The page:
Monday, November 29, 2010

Harry Potter VS MC Hammer

OK so I haven't been writing much in my blog lately as I have been spending all my time running from an imminent meteor strike and watching Harry Potter re-runs. But this makes no sense anymore since I figure that I can just sit on the couch and cast protective spells over myself so that I don't have to worry about this kind of thing. And of course sitting on the couch is exactly what I want to do at all times.

I try to be a safe biker - you can never know about those pesky meteors - and usually wear a helmet. But upon seeing this video I am now totally convinced that a helmet may some day save me from brain trauma. Now if only I could figure out a helmet that would save me from the idiocy of that video.

And while at the helmet rap video I happened upon this video which even more lame than that video I put on another post about the icicle. They're so lame that MC Hammer comes to mind.

So, as you may or may not have guessed I have been dancing around the fact that I haven't been doing much riding in the last week or so - hence my heavy reliance on random and sometimes disturbing and moronic videos for humor in this post. My excuse is that I have been feeling sluggish on the bike lately and I have no intention of getting overtrained and having to take time off of my bike before Arrowhead. And, hey cut me some slack, the race is still two months away. I suppose another excuse I can whine about is that the snowmobile trails in Bayfield County are closed until Dec. 1 and I really really want to ride on them and Dec. 1st is so close and it was hunting season and I didn't want to get shot because I forgot to wear my blaze orange one day and the moon phase is all wrong.

Anyway, now I am itching to get out and do some longer rides again and hopefully tomorrow I'll get to and can write something about actual riding and not just post links to dumb videos.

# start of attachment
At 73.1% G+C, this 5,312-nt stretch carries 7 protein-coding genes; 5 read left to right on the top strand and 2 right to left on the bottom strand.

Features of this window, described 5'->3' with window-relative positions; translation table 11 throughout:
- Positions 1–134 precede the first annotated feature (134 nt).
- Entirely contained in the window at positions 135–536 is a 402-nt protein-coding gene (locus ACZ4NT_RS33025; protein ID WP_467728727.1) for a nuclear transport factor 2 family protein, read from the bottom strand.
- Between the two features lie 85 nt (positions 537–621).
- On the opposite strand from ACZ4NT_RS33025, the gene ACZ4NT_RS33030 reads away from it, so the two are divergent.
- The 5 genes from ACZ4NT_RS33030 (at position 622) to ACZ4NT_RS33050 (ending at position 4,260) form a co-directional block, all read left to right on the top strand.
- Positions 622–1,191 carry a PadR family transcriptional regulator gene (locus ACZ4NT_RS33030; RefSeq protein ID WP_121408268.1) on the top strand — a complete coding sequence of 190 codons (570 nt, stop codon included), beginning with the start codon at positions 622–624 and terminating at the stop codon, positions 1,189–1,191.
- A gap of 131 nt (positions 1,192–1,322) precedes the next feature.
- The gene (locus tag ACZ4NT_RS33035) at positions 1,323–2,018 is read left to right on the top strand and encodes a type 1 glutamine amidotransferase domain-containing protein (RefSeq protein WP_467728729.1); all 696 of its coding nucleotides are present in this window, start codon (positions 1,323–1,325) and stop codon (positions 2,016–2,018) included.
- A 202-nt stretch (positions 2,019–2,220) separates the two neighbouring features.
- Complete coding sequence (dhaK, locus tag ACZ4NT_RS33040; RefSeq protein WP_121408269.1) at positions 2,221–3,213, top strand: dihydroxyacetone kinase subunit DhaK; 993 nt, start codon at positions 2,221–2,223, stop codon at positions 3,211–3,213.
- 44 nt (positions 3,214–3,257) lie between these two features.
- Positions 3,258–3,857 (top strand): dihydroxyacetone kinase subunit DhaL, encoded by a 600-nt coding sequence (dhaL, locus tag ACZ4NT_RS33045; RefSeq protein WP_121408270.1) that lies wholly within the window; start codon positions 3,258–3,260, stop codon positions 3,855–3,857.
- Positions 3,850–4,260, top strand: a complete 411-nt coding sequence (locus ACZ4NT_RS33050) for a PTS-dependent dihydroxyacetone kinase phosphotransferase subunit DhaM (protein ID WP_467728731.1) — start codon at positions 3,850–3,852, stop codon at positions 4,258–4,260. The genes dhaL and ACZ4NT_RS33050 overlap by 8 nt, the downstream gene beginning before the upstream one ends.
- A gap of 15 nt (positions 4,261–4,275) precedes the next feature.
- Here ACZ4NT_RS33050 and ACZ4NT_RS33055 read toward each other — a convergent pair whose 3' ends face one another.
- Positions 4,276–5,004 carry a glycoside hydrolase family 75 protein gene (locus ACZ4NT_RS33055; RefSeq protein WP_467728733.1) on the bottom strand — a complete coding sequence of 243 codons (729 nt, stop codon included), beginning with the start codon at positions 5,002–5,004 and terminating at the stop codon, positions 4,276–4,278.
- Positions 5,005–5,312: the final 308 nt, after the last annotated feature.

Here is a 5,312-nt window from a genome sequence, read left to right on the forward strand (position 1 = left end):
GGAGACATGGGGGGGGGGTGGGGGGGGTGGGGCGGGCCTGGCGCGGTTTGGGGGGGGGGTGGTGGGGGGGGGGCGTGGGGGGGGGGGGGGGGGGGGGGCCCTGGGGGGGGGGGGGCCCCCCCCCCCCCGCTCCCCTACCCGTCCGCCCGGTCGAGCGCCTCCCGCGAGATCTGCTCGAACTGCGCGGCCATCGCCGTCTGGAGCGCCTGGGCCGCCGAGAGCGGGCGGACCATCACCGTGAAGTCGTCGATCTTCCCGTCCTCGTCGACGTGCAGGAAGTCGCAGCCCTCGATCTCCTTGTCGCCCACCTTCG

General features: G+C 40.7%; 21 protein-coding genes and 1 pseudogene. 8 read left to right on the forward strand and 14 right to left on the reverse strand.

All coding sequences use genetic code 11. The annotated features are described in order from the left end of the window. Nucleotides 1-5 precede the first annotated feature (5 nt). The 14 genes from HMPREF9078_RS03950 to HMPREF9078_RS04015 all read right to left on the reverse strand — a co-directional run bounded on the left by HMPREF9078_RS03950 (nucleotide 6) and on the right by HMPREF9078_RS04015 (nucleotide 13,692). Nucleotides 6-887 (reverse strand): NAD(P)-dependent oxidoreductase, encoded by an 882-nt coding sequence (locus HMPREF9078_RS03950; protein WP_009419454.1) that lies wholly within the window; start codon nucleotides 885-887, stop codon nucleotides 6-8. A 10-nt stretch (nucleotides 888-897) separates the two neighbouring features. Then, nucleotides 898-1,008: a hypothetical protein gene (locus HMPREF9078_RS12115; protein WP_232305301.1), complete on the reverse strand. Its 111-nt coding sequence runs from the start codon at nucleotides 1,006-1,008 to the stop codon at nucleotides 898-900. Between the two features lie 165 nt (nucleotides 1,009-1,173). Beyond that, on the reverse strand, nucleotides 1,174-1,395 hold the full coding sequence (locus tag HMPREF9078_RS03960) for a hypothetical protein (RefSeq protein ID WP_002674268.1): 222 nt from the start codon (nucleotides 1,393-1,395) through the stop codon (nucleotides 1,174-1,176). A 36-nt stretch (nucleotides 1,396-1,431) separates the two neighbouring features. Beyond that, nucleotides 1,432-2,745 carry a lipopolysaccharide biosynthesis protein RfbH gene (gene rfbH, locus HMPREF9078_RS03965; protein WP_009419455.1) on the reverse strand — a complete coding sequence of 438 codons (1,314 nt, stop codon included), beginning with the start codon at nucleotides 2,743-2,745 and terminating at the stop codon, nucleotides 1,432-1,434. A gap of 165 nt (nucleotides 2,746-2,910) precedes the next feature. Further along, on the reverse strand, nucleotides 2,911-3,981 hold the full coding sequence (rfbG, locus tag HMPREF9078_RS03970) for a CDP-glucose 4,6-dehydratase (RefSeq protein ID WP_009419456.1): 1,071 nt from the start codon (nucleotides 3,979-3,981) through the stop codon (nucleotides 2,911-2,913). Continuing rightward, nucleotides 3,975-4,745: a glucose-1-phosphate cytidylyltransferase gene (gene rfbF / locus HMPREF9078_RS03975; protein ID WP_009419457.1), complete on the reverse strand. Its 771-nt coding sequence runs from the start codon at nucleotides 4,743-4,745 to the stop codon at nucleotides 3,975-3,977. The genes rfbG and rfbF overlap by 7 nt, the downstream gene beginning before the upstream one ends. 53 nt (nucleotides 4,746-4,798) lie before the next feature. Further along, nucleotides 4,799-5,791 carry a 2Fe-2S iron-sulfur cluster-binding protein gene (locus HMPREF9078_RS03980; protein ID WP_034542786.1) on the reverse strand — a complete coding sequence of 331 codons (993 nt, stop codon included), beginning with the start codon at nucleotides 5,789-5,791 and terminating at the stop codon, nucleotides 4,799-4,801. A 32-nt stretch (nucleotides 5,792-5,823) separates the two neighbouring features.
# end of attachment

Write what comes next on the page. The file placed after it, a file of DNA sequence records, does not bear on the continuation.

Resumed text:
Monday, November 22, 2010

Confession: I have a tire changing fetish

Yesterday's bike experience for me started last night. Not because I did an epic ride that lasted all night but because I put my studded tires on last night. After the last ride which was steeped in fear of crashing because of slipperiness I decided to put studded tires on (homemade last winter which took me about 8 hours and 200 sheet metal screws. If you can afford it, buy studded tires...or at least use tires that have not been run tubeless and have a coat of Stan's No Tubes rubbery stuff in there [and hopefully they will work better than those did in the video]). In the process of changing tires I ripped off some of the glue I had put around my valve stem on the tube that was making my slow-leaking rear tire a bit slower-leaking. So now it went flat. I had been pumping it up before each ride anyway and it stayed pumped up during each ride but now it went flat in like 15 minutes...which I didn't notice until the next morning. Then this morning Jenny and I hatched a plan for me to ride in to town and meet her at the Black Cat (the coffee shop in Ashland) where I could update my blog (we have shitty dial-up at our house as of right now) then I could ride back home after we were done there. So, this involves riding to town on a gravel, not at all icy, rail-to-trail and then riding the paved roads through town. So I didn't need studded tires and since riding on pavement is hard on studded tires I decided to switch them back to regular rubber. Now is when I saw the flat and went to go get a new tube to put in (if anyone knows of how to fix a leaky valve let me know. I'd patch it if I could. My record for number of patches on one tube is 13). Of course I am so disorganized I couldn't find it for about 30 minutes (I have a spare in my repair kit that I carry with me but wanted to save that one for out on the ride in case I needed it...that's kinda the whole point of the spare). I put it in and took off for town. As I mentioned in the last post deer hunting started Saturday morning. I passed one hunter along the trail who flashed me a “peace” sign as I rode by. It was definitely the first time I had that particular sign given to me by someone holding a firearm.

The ride in to town was uneventful (barring the peace-loving hunter) - until I got into town and was crossing a road and a car was coming and I went to slow down and grabbed my brakes and nothing happened. Luckily this was on a flat trail and I was on my single speed and so I wasn't going fast. I dragged my foot and turned off onto the grass where I discovered that I had not hooked my brakes up when I had the wheels off to change the tires and hadn't had reason to brake the whole way in to town on the rail-to-trail. This is the mark of a boring trail. I also could have used my drag chute to slow me down:

Yes, that is actually me. Good training for Arrowhead...kinda like this. Actually my nephews and I were messing around.